Between Green and Gray

I have just finished my 2nd stint on a large dairy farm (well, 450 cows is large to me!) and I’m not sure exactly how to feel about this way of farming. On the one hand I really should applaud the fact that these dairy cows are 100% grass fed. They are rotationally grazed and moved to fresh ground once if not twice a day. It is staggering how much grass they eat, about 2 hectares a day or roughly 4-5 acres. But, there are problems with this model. Problems that I can only think are the result of a business model applied to a natural enterprise; they are problems resulting from scale and stock density. Cows are milked twice per day on a concrete slab and before being milked (hooked up to the milking machines) , they wait their turn in a noisy, crowded (by design) and progressively shit covered pen on top of the concrete. The “effluent” from the cows is hosed off of the concrete and stored in tanks before being pumped out and taken to effluent disposal sites. The milk from these cows is pastuerized and homogenized and sold who knows how many million miles away (the majority of the dairy is New Zealand is exported because they produce so much they simply can’t consume it all).

But, the cows are eating grass….This tug-of-war on my moral compass serves as a reminder that our world is not black and white and neither are farming practices. No matter how desperately we want it to, farming cannot be labeled with absolutes. The supposed dichotomy of commercial/conventional agriculture vs. organic agriculture is a false one. Farms and farming practices come in all shades of gray: from huge organic producers using input/output methods, to commercial growers who spray only when necessary to preserve thier crop and livelihood, to permaculture-inspired growers managing integrated systems of animals, crops, and environments. Wendell Berry, very much the agrarian, champions the idea that the best form of environmentalism is a participatory one. Like it or not, humans are players in nature as much as the plants and animals that we call, “natives.” Our task, Berry says, is to participate responsibly as stewards of our environments and their resources. A nice idealogy, and one I tend to agree with, but there’s not exactly a rule book of how to proceed. How do we interact with nature without depleting resources and upsetting ecosystems?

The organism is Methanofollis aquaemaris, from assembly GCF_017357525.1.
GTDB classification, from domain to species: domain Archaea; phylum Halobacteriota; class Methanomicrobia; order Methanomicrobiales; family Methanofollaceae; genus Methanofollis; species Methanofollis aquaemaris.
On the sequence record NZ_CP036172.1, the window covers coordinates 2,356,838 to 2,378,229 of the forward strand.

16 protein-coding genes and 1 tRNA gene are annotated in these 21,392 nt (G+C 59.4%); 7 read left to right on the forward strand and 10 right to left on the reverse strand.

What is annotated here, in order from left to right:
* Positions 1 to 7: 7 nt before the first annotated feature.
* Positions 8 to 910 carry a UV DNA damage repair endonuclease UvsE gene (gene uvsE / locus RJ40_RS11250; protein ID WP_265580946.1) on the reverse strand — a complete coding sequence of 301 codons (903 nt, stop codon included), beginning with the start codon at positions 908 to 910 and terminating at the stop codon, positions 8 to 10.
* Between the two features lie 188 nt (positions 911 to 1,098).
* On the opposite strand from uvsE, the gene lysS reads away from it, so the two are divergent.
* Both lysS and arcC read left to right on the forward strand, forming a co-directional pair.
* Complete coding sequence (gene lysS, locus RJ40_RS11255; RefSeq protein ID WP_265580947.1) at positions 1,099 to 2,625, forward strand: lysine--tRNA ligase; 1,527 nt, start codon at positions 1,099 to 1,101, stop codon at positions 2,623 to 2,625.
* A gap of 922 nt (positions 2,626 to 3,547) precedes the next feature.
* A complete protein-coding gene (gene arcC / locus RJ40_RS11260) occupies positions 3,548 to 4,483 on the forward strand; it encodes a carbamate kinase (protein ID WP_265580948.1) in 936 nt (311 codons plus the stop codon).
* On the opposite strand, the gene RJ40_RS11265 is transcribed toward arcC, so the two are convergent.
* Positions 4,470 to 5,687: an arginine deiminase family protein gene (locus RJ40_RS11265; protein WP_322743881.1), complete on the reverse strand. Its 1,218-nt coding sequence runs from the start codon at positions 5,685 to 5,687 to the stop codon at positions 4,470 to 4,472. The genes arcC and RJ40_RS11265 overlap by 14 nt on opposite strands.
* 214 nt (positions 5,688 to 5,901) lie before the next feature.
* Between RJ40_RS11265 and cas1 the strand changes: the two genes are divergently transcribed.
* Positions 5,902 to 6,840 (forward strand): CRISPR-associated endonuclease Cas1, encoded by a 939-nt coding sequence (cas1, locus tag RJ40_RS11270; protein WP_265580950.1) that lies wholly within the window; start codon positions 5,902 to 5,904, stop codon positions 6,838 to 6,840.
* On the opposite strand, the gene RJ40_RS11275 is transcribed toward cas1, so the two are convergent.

I’m not entirely sure, but for me there is something pretty intuitive about finding systems that don’t fight nature too hard. It just makes me cringe to hear about “problems” that arise in certain agritultural systems. Take the propogation of wine grapes for example. As my laconic host Frances puts it, “with the grape vine–all it wants to do is be a bush, but we say ‘no, be a tree!'” The grapes are pruned to a main cane with 2-4 branching laterals, laterals trellised along wires, and leaves cut to expose the grapes to sun for ripening. It’s literally a battle to get the plants to conform to this system. But that is just the first step. Where we are, in the Marlborough area of New Zealand, when low temperatures threaten frost growers will pay helicopters to fly through the fields and agitate the air to prevent damage. Let me repeat: helicopters are flying around these vineyards merely so the grapes don’t freeze! One resident told me that they will pay upwards of $30,000 (NZ $) for this service in a 24 hour period. That is bloody crazy!